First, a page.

The expression 'impact' has been used in preference to 'strength'. Relative impact is determined by using a Micropipette to apply a fixed amount of Linalool onto a smelling strip. The test material is added until the odour impact is judged as the same. Linalool Synthetic was chosen as the control reference material as it is readily available, being one of the most abundantly used raw materials in perfumes and flavours and because the quality from the major suppliers does not vary greatly (Givaudan, IFF, etc. Linalool from natural sources is not suitable). In terms of its impact it falls about midway (exponentially) in the range of materials used by the perfumer.

Odour LIFE

Odour life is determined on the smelling strip (thinner chromatography 'paper' gives more consistent results) to the point at which the material becomes weak and uncharacteristic of itself. The results of this type of examination are very dependent on the amount dipped, ambient temperature, humidity, air-flow and testers' differences and experience. Despite this even in poorly controlled conditions one is able to produce a set of comparative values that are worthwhile measures of raw materials relative odour lives.

Function

Every component in a perfume formula (or 'compound') is there to fulfill one or more specific functions within the odour.

Heart Material
It may be there to give the heart smell of the fragrance, a rose smelling material in a Rose perfume OR balsam + vanilla in an Oriental fragrance.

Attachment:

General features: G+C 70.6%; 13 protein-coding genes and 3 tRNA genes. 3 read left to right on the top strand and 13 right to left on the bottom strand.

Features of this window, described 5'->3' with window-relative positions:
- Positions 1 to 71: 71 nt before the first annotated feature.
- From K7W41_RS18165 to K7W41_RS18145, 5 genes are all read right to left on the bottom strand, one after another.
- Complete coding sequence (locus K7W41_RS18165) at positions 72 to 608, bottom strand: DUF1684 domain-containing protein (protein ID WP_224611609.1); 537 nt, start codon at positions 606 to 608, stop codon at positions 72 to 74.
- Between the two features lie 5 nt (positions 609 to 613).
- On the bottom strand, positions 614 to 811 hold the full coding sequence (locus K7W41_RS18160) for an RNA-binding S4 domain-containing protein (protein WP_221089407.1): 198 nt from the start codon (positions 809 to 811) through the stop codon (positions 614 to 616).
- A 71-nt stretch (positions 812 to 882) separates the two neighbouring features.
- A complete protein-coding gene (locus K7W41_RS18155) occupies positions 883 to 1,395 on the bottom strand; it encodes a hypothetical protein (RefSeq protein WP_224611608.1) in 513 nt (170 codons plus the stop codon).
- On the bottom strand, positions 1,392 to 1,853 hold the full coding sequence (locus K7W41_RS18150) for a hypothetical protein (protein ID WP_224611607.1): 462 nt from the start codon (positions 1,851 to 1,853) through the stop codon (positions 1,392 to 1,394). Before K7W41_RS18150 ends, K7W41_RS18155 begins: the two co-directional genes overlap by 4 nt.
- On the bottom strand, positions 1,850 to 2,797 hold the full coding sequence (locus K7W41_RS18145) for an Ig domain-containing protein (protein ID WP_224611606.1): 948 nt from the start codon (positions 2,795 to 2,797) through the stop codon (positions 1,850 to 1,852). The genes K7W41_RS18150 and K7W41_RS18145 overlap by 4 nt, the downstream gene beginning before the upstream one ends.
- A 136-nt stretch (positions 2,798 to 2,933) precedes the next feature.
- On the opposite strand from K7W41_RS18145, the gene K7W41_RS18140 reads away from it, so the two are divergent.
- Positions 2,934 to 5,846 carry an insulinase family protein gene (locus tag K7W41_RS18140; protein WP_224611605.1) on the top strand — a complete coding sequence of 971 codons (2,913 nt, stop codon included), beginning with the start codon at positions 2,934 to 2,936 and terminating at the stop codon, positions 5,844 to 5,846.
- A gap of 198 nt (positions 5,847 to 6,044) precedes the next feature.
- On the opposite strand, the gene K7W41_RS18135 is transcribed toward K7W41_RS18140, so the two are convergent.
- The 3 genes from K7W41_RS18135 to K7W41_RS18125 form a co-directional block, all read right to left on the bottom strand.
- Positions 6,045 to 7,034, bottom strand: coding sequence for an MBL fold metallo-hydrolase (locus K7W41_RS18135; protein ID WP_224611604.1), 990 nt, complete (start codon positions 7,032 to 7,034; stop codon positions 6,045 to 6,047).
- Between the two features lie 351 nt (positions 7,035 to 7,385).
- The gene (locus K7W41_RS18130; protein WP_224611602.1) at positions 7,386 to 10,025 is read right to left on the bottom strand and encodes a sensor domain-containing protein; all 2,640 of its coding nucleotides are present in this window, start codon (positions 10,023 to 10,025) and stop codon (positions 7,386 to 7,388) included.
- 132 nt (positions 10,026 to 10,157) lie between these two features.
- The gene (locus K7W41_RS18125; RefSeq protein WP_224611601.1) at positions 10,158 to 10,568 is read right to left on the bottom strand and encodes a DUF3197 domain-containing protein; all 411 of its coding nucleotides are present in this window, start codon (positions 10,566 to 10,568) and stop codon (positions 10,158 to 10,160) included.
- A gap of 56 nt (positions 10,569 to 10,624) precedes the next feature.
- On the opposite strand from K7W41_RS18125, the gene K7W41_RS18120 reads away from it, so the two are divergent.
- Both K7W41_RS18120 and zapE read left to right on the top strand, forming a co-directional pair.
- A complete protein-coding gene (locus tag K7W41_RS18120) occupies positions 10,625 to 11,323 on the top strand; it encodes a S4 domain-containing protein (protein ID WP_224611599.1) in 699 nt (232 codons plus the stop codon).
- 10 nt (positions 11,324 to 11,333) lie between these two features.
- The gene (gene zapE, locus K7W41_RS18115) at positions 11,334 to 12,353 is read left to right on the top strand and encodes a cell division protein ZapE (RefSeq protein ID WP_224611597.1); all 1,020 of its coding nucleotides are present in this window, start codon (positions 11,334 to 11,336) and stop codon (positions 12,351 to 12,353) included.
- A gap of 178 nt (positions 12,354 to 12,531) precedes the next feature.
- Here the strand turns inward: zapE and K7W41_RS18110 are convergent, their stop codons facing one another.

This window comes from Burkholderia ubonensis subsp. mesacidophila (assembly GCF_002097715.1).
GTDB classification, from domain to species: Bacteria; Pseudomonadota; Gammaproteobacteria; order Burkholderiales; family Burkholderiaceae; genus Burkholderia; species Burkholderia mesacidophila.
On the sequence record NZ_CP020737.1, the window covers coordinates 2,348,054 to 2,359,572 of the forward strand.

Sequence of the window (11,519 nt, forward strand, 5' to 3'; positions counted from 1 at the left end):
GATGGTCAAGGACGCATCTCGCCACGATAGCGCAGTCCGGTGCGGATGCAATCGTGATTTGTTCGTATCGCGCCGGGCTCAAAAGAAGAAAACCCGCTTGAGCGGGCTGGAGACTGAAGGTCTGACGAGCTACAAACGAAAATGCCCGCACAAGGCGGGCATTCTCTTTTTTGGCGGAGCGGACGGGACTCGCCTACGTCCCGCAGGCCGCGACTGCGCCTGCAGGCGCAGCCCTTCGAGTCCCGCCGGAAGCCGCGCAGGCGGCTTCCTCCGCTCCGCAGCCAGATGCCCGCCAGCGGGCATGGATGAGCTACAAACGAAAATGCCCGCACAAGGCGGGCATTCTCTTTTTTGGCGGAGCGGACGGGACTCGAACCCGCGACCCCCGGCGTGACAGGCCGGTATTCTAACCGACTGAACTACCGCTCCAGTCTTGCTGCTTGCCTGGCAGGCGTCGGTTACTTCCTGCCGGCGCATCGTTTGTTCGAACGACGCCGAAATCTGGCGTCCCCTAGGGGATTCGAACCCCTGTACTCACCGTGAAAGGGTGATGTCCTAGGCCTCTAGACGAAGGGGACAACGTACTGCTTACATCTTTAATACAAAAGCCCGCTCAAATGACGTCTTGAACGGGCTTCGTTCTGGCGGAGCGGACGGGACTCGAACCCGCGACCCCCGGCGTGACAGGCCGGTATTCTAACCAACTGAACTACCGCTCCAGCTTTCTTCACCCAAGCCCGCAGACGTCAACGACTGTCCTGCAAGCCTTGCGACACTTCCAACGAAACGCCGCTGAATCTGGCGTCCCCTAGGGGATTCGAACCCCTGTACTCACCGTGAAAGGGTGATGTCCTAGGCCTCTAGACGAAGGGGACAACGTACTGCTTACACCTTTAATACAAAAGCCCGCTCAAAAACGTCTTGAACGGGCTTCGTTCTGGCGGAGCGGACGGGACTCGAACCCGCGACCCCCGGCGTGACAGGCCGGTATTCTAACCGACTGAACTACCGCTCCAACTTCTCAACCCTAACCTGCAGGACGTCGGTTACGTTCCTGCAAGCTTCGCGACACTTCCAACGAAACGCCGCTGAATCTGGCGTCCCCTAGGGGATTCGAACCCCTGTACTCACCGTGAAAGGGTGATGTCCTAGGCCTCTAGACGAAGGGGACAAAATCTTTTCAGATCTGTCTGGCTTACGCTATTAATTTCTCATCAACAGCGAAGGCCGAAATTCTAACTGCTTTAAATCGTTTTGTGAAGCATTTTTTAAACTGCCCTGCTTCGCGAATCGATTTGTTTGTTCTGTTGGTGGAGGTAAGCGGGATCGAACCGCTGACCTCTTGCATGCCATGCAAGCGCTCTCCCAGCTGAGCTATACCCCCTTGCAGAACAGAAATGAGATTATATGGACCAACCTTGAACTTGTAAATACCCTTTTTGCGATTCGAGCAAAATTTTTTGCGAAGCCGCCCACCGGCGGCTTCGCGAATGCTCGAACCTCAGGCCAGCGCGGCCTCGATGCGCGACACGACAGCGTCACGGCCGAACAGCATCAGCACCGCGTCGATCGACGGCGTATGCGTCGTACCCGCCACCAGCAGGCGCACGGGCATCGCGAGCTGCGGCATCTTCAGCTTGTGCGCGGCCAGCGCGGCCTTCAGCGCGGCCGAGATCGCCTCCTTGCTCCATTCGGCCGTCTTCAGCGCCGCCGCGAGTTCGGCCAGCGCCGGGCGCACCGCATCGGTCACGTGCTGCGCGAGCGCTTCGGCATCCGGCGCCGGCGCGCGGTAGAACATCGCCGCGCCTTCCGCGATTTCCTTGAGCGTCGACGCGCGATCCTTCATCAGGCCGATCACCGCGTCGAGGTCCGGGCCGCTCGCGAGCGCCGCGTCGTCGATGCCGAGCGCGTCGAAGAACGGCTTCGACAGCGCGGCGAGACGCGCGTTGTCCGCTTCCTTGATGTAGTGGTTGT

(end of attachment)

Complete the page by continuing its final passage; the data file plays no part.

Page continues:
Heart materials therefore cover the whole spectrum of A-Z

Modifiers
To modify or decorate the fragrance, add style, naturalness, freshness, diffusion etc. Decoration for the fragrance like a banana note in jasmin and top-note modifiers such as citrus notes (lemon, limes etc.). If modifiers are overdosed then they can become the subject and therefore the heart.

Blenders
Materials to blend the sometimes act as a bridge between very different heart and modifying notes, to round or smooth off, to harmonize. Blenders usually have impact levels of 100 or less, otherwise they will tend to present themselves as modifying notes.

Fixatives
Materials to give completion and fixing the fragrance giving a 3rd dimension, location, time, depth, substance and background. Fixatives usually have longer odour lives that act as the foundation to support the structure of the Heart, Modifiers and Blenders.


"Please be clear that there are no lists of Heart materials, Modifying materials, Blender materials or Fixative materials, even though some materials or groups of materials may lend themselves more often to one function than another, as used in our Creation Kits. The point is that for a perfume to successfully convey its message each of these functions should be fufilled in the context of the objective of the perfume and the other materials present.
This is rather like a Sentence requiring Subjects & Objects (Heart), Adjectives & Adverbs (Modifiers), Conjunctions (Blenders) and Prepositions (Fixatives) to tell its story meaningfully.
More than one Function could be fulfilled by a single material e.g PEA in a Rose perfume could be utilised as a Heart (rose), a Blender (low impact) and even as a fixative (moderate-long odour life). The context of the other materials used and level at which PEA is used determining its functional positioning.
This is the essence of understanding how your perfume works or fails."

Stephen V. Dowthwaite, Founder, PerfumersWorld


Training the ABCs of Perfumery.pdf - Download